The faces of Che, Frida, Evita, Carmen Miranda, and other icons represent Latin America both to a global public that sees these faces constantly reproduced, and to Latin Americans themselves. They enter the circulation machines of Hollywood, or work as nostalgic definitions of a nation, or define a post-national condition. They become stereotypes as they go global, and the often melodramatic stories that cling to them give them a different sort of power than the one they had in their original contexts. Latin American Icons, from critics both in the United States and in Latin America, ask these faces questions; they describe the technologies and propaganda machines, whether the newspapers of Revolutionary Mexico (or Paris and New York) or the movie studios of Argentina and Mexico, which gave them power in their local context; and they return their original histories to those faces that have become abstract symbols of The Rebel or The Spitfire or The Tortured Artist. In equal parts idolatry and iconoclasm, Latin American Icons recognises and interrogates those Latin Americans who have become larger than life.
In trying to understand the meaning of iconic figures in modern Latin America, this volume ranges across every realm of political and cultural life - populist politicos, jet-setting ambassador-playboys, soccer players and superstars - to examine the complex play at work in the making and re-making of celebrities within and across national borders.
Table of Contents: Introduction: Reflections on Iconicity, Celebrity, and Cultural Crossings - Patrick O'Connor and Dianna C. Niebylski Pancho Villa: Icon of Insurgency - Brian Gollnick Eva Peron: Excerpts from The Passion and the Exception - Beatriz Sarlo From Korda's Guerrillero Heroico to Global Brand: Ernesto "Che" Guevara - J. P. Spicer-Escalante Joaquin Murrieta and Lola Casanova: Shapeshifting Icons of the Contact Zone - Robert McKee Irwin Tango International: Carlos Gardel and the Breaking of Sound Barriers - Rielle Navitski Lupe Velez Before Hollywood: Mexico's First Iconic 'Modern Girl' - Kristy Rawson From Hollywood and Back: Dolores Del Rio, a Trans(National) Star - Ana M. Lopez Carmen Miranda as Cultural Icon - David William Foster Porfirio Rubirosa: Masculinity, Race, and the Jet-Setting Latin Male - Lizabeth Paravasini-Gebert and Eva Woods-Peiro The Face of a Nation: Norma Aleandro as Argentina's Post-Dictatorial Middle Class Icon - Janis Breckenridge and Becquer Medak-Seguin The Neoliberal Stars: Salma Hayek, Gael Garcia Bernal, and the Post-Mexican Film Icon - Ignacio M. Sanchez Prado Diego Armando Maradona: Life, Death and Resurrection (with One Act to Follow) - Juan Villoro Fetishizing Frida - Margaret Lindauer Afterword. The Afterlife of Icons and the Future of Iconology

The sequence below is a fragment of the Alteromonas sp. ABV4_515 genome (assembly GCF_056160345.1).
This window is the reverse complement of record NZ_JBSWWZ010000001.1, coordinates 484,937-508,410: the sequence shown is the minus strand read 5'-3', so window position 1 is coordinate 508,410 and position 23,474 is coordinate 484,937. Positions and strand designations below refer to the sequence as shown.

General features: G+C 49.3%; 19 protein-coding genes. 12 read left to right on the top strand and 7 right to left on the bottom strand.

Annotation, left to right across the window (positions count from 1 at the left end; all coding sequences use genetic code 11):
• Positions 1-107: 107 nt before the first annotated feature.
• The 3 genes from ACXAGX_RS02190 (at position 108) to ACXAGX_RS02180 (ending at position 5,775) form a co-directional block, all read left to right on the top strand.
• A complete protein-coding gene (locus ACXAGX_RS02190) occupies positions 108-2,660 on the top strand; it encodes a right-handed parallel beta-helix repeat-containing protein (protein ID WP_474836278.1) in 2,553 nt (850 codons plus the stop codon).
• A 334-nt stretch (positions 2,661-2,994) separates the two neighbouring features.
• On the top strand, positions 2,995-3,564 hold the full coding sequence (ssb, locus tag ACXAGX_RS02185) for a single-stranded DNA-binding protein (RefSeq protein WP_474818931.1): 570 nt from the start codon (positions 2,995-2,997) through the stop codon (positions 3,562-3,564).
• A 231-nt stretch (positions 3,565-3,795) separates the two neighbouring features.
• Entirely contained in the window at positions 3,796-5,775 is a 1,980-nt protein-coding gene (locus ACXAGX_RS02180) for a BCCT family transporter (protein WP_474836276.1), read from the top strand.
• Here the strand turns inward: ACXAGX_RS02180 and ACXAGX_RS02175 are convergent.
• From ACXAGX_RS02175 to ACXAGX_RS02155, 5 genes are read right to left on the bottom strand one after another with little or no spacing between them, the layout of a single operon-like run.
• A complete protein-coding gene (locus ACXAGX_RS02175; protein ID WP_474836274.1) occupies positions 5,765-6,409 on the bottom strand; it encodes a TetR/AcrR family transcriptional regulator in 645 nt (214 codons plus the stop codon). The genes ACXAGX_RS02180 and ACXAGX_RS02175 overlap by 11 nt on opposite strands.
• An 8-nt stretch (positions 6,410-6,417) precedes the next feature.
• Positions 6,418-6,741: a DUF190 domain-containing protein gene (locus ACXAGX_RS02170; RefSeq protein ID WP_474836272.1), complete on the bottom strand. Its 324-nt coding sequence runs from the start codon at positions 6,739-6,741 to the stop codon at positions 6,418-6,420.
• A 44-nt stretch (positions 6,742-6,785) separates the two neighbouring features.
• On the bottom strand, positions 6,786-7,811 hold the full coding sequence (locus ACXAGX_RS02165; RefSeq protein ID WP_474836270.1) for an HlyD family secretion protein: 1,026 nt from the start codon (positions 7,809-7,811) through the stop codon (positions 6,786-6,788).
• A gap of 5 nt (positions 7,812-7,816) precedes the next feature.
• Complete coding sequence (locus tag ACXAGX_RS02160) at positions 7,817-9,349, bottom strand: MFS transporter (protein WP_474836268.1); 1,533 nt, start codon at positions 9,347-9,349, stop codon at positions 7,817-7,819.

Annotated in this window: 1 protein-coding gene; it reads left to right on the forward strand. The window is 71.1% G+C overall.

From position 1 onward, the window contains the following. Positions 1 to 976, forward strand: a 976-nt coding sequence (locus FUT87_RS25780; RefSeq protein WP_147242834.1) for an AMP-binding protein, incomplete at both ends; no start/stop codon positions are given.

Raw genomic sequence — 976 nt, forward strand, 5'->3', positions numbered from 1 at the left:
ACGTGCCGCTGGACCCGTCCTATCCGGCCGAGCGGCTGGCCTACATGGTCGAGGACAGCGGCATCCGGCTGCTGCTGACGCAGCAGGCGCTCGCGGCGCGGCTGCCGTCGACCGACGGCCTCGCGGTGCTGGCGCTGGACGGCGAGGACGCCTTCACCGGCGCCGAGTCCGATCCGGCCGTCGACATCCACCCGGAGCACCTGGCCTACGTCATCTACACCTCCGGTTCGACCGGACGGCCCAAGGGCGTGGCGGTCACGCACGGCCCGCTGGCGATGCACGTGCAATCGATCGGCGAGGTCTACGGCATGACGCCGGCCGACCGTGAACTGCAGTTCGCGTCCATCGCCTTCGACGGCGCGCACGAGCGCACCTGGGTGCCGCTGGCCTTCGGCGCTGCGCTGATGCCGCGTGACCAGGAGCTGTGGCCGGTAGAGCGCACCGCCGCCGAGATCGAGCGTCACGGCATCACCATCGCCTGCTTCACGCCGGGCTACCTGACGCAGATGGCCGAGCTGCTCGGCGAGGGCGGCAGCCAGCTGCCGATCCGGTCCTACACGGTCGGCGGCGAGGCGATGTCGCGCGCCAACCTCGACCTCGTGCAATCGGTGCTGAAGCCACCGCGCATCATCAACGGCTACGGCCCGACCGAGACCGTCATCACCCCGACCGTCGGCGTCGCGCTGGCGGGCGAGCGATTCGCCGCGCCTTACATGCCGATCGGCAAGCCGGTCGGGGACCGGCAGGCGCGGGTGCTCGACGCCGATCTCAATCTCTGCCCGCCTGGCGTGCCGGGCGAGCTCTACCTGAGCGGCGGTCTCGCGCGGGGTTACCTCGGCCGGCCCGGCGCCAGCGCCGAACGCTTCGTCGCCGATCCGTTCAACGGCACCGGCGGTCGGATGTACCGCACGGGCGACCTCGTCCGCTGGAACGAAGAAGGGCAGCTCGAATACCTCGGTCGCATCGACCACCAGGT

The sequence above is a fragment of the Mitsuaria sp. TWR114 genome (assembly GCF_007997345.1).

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- ID: 9780826519290
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